Bergamot is a citrus fruit hailing from Calabria in Italy, where eighty percent of the world’s stock is still grown. The trees were originally brought over from Persia by traders in the 1700s and have been grown there ever since. The rind of the bergamot (in the form of an essential oil) is widely used in the production of perfume and also the aromatic Earl Grey tea.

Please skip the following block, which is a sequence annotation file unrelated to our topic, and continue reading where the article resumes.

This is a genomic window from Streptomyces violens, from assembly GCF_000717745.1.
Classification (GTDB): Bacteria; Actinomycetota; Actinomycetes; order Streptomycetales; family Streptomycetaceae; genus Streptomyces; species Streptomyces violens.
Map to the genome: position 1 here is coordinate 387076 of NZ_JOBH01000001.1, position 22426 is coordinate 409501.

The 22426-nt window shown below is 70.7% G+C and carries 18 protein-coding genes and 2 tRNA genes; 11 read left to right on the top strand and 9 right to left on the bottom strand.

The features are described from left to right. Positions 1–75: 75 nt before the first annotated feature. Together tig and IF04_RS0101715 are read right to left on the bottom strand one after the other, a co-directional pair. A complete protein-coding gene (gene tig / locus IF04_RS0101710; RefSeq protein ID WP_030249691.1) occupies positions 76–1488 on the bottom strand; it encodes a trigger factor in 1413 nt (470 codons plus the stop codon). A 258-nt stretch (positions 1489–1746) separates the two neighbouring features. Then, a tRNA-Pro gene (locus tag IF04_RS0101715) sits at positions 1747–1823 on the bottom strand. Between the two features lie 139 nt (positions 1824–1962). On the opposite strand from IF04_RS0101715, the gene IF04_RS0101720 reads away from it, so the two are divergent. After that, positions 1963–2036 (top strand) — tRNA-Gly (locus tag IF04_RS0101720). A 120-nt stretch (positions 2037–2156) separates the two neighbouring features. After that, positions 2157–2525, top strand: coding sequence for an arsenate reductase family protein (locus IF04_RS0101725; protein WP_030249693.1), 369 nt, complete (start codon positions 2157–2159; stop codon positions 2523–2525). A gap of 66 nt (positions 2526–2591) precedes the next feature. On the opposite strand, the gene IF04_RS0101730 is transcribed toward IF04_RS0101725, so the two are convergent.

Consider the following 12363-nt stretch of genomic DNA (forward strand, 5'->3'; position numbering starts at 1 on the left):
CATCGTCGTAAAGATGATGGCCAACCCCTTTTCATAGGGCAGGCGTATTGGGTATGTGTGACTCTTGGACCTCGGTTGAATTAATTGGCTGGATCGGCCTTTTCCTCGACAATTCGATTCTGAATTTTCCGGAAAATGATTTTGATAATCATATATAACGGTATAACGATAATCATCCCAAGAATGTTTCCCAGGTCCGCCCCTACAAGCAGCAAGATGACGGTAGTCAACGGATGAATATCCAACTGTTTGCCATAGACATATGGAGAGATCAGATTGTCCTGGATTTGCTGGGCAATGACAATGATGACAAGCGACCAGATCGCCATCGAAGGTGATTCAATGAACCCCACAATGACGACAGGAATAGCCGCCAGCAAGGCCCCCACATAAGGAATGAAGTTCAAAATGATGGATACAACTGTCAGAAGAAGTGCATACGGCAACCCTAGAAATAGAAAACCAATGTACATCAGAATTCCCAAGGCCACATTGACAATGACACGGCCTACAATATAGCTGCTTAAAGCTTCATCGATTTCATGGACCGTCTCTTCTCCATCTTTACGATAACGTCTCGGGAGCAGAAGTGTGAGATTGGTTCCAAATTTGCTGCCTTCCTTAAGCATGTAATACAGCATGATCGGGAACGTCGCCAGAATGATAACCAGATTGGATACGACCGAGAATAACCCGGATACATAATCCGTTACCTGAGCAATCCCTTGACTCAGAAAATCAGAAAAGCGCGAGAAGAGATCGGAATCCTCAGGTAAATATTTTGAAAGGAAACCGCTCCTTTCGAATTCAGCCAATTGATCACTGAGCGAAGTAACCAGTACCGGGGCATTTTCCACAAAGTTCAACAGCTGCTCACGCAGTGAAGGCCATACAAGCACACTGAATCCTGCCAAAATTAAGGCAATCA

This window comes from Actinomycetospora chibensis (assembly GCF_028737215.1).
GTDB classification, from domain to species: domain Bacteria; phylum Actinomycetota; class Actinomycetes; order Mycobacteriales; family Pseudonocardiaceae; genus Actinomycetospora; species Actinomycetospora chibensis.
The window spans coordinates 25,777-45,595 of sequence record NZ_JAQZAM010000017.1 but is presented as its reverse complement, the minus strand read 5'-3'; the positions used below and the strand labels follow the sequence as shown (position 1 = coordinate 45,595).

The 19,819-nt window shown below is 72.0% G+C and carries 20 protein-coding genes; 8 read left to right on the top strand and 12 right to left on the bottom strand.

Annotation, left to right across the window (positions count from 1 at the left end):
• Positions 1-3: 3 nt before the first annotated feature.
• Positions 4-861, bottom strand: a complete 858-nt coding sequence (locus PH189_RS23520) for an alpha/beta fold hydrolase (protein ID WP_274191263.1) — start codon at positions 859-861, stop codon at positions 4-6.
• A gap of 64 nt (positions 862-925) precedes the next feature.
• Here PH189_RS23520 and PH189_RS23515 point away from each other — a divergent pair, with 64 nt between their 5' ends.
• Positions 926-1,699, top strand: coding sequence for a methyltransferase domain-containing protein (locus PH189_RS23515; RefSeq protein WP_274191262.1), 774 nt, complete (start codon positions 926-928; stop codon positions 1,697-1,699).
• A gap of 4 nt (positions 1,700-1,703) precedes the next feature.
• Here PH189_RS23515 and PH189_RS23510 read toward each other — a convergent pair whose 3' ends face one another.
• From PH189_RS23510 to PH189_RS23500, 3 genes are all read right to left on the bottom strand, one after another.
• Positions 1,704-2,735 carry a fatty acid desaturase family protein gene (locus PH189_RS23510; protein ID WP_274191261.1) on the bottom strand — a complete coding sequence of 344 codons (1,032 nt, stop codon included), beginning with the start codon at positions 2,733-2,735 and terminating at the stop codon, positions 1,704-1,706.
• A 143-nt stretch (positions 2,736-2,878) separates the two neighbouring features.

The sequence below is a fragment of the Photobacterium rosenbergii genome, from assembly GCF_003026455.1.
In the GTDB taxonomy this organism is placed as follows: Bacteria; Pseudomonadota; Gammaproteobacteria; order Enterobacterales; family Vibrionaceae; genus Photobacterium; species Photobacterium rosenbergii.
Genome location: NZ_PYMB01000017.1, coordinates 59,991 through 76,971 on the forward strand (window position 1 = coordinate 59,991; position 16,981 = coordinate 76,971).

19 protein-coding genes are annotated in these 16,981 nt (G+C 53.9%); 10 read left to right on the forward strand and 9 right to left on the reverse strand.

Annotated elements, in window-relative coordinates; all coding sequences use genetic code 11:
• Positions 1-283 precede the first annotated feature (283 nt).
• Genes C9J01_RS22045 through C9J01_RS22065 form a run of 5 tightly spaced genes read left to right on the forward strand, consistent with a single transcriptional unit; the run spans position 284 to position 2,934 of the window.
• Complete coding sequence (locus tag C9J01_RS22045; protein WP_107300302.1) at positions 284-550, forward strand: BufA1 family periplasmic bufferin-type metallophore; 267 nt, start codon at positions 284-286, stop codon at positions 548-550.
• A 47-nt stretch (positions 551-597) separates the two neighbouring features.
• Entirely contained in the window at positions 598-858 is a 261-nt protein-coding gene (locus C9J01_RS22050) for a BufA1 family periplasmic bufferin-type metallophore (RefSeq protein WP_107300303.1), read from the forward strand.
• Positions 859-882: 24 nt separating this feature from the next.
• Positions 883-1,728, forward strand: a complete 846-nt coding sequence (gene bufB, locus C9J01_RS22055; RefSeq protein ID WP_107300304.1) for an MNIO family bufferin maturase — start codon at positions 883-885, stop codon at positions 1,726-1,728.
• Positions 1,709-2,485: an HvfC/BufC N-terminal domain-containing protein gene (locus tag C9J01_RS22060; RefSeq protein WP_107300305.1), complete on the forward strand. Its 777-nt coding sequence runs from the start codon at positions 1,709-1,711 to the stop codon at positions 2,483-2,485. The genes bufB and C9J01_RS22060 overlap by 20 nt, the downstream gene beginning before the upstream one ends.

The very bitter flavour of bergamot is caused by the natural compound citrus polyphenol, which has been shown to benefit the cardiovascular system when taken in high doses. Due to this bitterness, the fruit of the bergamot itself is not generally used directly in cooking, but rather the rind or the juice as flavouring.